• A line drive off the centerfield wall off the bat of Altuve wasn’t the optimal start for the Phillies. An error by Brandon Marsh trying to pick it up off the turf after a carom off the wall was even less optimal. With their leadoff man on third, Pena was able to drive him in seconds later with a weak single up the middle. And just like that it was 1-0.

• In their half of the second, the Phils’ patience against Justin Verlander and his shaky control almost paid off as a Jean Segura single was followed by back-to-back walks giving Rhys Hoskins a full plate of Phillies with two outs. Hoskins would strike out, chalking up the first missed opportunity of the night for Philadelphia’s offense.

The offense wasted a second two men on situation not long after, and unfortunately Verlander seemed to find his footing in the fourth and fifth innings leaving Phillies hitters off balance and wishing they had converted their earlier chances.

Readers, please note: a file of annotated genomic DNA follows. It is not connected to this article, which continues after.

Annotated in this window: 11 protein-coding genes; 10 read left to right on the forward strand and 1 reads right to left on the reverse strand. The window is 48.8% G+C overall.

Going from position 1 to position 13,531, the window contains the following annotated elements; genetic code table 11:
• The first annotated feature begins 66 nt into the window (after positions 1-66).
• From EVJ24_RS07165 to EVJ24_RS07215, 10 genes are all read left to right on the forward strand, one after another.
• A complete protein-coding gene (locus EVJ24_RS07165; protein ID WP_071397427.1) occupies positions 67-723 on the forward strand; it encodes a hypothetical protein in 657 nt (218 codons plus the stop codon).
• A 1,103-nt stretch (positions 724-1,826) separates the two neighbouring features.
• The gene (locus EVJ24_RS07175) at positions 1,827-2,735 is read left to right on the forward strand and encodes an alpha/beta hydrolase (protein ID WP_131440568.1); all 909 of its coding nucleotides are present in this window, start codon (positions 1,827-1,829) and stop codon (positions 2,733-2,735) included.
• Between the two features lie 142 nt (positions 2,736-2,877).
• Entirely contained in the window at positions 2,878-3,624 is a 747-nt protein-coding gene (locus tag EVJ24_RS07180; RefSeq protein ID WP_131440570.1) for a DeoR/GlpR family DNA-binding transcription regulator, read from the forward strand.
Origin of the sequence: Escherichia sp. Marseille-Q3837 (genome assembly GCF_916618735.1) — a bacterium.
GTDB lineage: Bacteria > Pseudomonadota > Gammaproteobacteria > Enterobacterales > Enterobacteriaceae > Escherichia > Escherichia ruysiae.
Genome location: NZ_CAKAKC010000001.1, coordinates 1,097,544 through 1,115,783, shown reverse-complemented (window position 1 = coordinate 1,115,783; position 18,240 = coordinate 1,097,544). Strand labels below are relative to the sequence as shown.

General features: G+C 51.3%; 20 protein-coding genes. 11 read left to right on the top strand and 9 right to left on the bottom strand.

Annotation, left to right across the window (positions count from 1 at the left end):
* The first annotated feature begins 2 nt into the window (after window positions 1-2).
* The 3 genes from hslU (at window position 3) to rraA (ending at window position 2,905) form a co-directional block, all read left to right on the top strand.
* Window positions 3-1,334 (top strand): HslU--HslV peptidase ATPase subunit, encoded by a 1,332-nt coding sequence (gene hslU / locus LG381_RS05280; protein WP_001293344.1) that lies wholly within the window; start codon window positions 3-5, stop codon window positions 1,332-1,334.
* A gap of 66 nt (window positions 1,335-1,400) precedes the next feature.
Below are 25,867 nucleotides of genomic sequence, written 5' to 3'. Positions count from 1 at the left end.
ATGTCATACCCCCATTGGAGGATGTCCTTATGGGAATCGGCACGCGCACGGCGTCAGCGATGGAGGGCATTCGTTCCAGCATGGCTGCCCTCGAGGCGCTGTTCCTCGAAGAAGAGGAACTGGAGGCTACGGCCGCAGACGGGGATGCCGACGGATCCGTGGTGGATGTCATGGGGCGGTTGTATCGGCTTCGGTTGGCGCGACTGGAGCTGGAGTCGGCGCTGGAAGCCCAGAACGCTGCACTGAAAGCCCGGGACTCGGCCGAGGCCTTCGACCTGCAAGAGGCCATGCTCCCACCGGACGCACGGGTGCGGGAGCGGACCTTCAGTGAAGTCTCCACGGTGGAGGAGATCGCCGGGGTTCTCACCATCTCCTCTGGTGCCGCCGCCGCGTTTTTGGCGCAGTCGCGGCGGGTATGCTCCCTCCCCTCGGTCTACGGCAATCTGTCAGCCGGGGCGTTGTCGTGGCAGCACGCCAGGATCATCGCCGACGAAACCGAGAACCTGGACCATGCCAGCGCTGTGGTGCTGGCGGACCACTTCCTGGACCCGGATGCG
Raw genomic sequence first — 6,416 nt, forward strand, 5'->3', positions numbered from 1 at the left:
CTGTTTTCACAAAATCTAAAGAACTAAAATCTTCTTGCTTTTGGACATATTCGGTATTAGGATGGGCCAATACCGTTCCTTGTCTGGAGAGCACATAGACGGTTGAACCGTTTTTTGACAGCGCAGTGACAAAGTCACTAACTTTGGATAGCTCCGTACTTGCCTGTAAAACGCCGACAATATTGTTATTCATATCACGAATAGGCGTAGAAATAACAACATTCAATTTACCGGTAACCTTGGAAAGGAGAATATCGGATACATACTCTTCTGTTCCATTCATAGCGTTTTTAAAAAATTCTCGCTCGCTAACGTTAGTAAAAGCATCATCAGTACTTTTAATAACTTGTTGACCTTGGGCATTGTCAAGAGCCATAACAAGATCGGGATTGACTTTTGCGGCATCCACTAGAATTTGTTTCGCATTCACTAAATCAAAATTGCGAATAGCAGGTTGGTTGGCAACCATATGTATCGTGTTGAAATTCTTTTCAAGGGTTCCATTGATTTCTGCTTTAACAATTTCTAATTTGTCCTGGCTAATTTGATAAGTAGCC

A Bryce Harper double with two gone in the fifth gave Nick Castellanos his chance to enter Philly sports heroism, but a 10-pitch at bat resulted in a pop up, letting Verlander exit the game with his slim lead intact. 

Even against the bullpen Philly squandered its tries to score, wasting a Bohm single to open the sixth and walk thereafter.  

This would be an appropriate time to drop in this nugget:

• After stranding runner after runner after runner over the last few games, the Phillies had their backs against the wall, down two in the eighth with two on (both walks) and Jean Segura in the batter’s box. The second baseman wasted little time hitting a single to right to plate Castellanos. With Bryson Stott on third, Marsh failed to put the ball in play to give Stott a chance to score and Schwarber lined out to first on a very hard hit ball. It just wasn’t their night.